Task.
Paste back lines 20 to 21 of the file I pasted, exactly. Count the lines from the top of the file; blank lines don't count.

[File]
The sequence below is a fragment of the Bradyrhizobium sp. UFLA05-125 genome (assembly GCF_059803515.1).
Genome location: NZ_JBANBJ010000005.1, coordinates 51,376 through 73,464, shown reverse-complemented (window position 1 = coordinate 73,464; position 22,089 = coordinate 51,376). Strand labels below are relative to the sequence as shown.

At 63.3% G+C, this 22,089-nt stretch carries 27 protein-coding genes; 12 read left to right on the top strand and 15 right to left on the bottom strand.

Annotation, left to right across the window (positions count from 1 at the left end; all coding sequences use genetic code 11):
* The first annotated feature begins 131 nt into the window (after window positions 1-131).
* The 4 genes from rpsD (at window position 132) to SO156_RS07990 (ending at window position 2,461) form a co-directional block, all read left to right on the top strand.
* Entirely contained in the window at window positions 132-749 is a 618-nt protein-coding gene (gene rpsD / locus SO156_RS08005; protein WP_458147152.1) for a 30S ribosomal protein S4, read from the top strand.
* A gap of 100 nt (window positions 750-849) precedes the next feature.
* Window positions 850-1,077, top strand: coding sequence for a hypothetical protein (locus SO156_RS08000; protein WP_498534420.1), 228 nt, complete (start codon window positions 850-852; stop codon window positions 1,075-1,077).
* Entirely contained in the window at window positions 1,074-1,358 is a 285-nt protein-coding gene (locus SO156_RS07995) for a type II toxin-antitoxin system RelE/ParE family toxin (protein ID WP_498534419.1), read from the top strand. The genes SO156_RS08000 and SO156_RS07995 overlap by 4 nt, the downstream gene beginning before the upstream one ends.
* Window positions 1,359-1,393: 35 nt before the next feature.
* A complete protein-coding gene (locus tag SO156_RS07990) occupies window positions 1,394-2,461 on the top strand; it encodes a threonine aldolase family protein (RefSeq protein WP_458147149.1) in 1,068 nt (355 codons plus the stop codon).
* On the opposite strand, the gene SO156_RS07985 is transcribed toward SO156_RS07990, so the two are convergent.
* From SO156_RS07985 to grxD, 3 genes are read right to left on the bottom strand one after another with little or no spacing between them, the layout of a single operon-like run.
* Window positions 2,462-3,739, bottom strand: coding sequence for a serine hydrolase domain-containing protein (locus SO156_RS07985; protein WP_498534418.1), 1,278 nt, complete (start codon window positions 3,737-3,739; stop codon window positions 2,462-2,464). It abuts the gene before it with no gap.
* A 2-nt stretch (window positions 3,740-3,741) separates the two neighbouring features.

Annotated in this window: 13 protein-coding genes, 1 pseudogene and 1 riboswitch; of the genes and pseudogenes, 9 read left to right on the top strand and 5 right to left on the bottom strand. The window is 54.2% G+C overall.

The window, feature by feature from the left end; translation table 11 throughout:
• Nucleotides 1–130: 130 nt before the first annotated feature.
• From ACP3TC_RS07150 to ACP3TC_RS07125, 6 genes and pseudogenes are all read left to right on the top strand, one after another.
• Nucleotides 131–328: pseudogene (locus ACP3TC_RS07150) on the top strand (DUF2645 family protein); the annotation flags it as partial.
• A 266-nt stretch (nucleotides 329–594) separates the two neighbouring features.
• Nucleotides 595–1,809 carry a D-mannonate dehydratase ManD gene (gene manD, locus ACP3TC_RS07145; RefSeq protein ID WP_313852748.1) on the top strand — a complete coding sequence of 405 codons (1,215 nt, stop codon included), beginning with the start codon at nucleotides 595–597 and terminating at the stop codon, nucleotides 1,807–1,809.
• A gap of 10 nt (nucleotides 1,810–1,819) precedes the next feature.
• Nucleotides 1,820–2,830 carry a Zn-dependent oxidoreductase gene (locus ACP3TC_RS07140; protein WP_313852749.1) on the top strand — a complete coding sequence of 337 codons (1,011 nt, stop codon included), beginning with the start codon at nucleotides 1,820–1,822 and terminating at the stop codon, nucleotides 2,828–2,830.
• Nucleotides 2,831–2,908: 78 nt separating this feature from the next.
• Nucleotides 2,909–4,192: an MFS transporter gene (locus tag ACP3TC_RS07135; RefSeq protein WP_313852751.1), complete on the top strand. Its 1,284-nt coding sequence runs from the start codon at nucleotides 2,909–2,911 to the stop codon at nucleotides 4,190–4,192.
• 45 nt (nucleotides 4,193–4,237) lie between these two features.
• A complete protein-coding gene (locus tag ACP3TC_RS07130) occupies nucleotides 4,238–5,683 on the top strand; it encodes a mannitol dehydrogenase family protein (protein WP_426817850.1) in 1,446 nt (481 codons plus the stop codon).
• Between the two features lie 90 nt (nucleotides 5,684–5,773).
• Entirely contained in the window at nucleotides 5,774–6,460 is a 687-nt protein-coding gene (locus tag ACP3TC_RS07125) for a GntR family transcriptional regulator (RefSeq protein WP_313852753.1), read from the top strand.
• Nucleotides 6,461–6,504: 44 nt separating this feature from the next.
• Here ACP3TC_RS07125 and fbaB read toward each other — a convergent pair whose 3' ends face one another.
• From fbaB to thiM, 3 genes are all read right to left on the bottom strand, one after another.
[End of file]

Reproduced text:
• From ACP3TC_RS07150 to ACP3TC_RS07125, 6 genes and pseudogenes are all read left to right on the top strand, one after another.
• Nucleotides 131–328: pseudogene (locus ACP3TC_RS07150) on the top strand (DUF2645 family protein); the annotation flags it as partial.